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Twitter Helps Communicate Accounts from Official Sources

Twitter Helps Communicate Accounts from Official Sources

Despite the hype and hysteria, new research finds that Twitter can communicate the voice of truth and reason.

University of Washington (UW) investigators discovered that tweets from “official accounts” — the government agencies, emergency responders, media, or companies at the center of a fast-moving story — can slow the spread of rumors on Twitter and correct misinformation that’s taken on a life of its own.

Furthermore, investigators discovered pretweeted templates — according to a specific protocol and depending on how the issue is trending — are essential in todays information economy.

The researchers documented the spread of two online rumors that initially spiked on Twitter — alleged police raids in a Muslim neighborhood during a hostage situation in Sydney, Australia, and the rumored hijacking of a WestJet flight to Mexico — that were successfully quashed by denials from official accounts.

Researchers presented their findings in a paper at the Association for Computing Machinery’s Conference for Computer-Supported Cooperative Work and Social Computing.

“A lot of emergency managers are afraid that the voice of the many drowns out the official sources on Twitter, and that even if they are part of the conversation, no one is going to hear them,” said co-author Elodie Fichet, a UW doctoral candidate in the Department of Communication.

“We disproved that and showed that official sources, at least in the cases we looked at, do have a critical impact.”

The case studies also offer lessons for organizations that may have plans in place to deal with an actual crisis, but haven’t considered how to handle online rumors and communicate before they have complete information or know what is true.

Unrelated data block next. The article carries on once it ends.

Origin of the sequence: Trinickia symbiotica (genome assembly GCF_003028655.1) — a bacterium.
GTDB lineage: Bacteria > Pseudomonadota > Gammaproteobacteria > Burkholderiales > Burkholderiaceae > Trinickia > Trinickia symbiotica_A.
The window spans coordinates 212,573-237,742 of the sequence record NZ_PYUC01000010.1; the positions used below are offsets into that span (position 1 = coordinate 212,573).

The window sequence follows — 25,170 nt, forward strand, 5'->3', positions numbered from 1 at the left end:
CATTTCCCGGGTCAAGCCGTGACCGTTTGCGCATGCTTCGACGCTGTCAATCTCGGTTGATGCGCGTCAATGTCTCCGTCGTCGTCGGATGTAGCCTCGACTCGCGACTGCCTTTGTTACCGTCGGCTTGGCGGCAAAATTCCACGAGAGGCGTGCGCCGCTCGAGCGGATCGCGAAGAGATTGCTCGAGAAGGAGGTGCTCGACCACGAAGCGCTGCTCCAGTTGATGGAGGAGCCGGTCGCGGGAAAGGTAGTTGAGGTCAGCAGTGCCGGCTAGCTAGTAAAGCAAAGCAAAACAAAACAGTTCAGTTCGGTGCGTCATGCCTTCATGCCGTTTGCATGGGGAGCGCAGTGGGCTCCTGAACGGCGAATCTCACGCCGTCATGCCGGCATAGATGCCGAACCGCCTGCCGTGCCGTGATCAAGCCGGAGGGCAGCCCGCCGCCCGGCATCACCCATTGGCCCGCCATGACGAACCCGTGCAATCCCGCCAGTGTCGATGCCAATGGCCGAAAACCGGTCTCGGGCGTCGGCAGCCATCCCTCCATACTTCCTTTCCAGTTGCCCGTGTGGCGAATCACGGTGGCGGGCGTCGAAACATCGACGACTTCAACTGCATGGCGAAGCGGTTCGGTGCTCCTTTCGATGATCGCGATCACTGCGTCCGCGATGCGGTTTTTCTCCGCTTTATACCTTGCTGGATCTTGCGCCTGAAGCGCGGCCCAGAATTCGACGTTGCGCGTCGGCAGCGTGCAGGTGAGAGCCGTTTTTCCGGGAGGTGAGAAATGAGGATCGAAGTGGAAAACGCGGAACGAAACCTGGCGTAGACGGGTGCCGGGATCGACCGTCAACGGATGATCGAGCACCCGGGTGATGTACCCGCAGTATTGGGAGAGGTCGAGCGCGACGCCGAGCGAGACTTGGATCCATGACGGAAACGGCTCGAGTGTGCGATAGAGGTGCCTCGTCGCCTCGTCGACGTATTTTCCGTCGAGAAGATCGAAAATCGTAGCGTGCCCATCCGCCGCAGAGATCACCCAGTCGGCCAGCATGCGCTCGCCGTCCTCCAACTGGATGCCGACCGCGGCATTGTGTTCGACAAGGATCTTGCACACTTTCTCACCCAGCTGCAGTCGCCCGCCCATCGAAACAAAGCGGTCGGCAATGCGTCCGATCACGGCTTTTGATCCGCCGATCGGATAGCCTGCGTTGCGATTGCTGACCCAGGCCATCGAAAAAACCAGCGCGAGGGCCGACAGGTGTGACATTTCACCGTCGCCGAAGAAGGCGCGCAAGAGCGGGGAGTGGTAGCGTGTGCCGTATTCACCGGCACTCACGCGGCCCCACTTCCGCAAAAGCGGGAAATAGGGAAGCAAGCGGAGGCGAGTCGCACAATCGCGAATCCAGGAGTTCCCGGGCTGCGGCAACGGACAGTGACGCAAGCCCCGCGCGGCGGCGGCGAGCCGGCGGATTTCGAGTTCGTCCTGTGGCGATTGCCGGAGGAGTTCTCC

“Oftentimes in a crisis, the person operating a social media account is not the person who makes operational decisions or who even decides what should be said,” said senior author Kate Starbird, a UW assistant professor of human-centered design and engineering.

“But that person still needs to be empowered to take action in the moment because if you wait 20 minutes, it may be a very different kind of crisis than if you can stamp out misinformation early on,” she said.

The UW researchers found that the vast majority of the tweets both affirming and denying the two rumors were retweets of a small number of Twitter accounts, demonstrating that a single account can significantly influence how information spreads.

Much of the online rumoring behavior was driven by “breaking news” accounts that offer the veneer of officialdom but don’t necessarily follow standard journalistic practices of confirming information.

The first rumor was one of many that spread during the “Sydney Siege” of December 2014, in which a gunman took 18 hostages at a chocolate café in Australia. A radio talk show host reported that federal police were raiding homes in the largely Muslim Lakemba neighborhood when, in fact, officers were on a previously scheduled tour of a local mosque.

Over a period of several hours, Twitter users posted 1,279 tweets related to the rumor. Of those, 38 percent affirmed the rumor, and 57 percent eventually denied it.

Nearly all of the affirmations happened in the first hour and 20 minutes, before police responded to the rumor, and the bulk of these stemmed from just five Twitter accounts that were widely retweeted.

Once the Australian Federal Police issued a single tweet — “@AFPMmedia: Reports that the APF is conducting search warrants in the Sydney suburb of Lakemba are incorrect” — the tweet volume related to the rumor increased to one per second.

Ninety percent were retweets of the single police account source, and all were denials. Affirmations of the rumor never resurfaced in a significant way.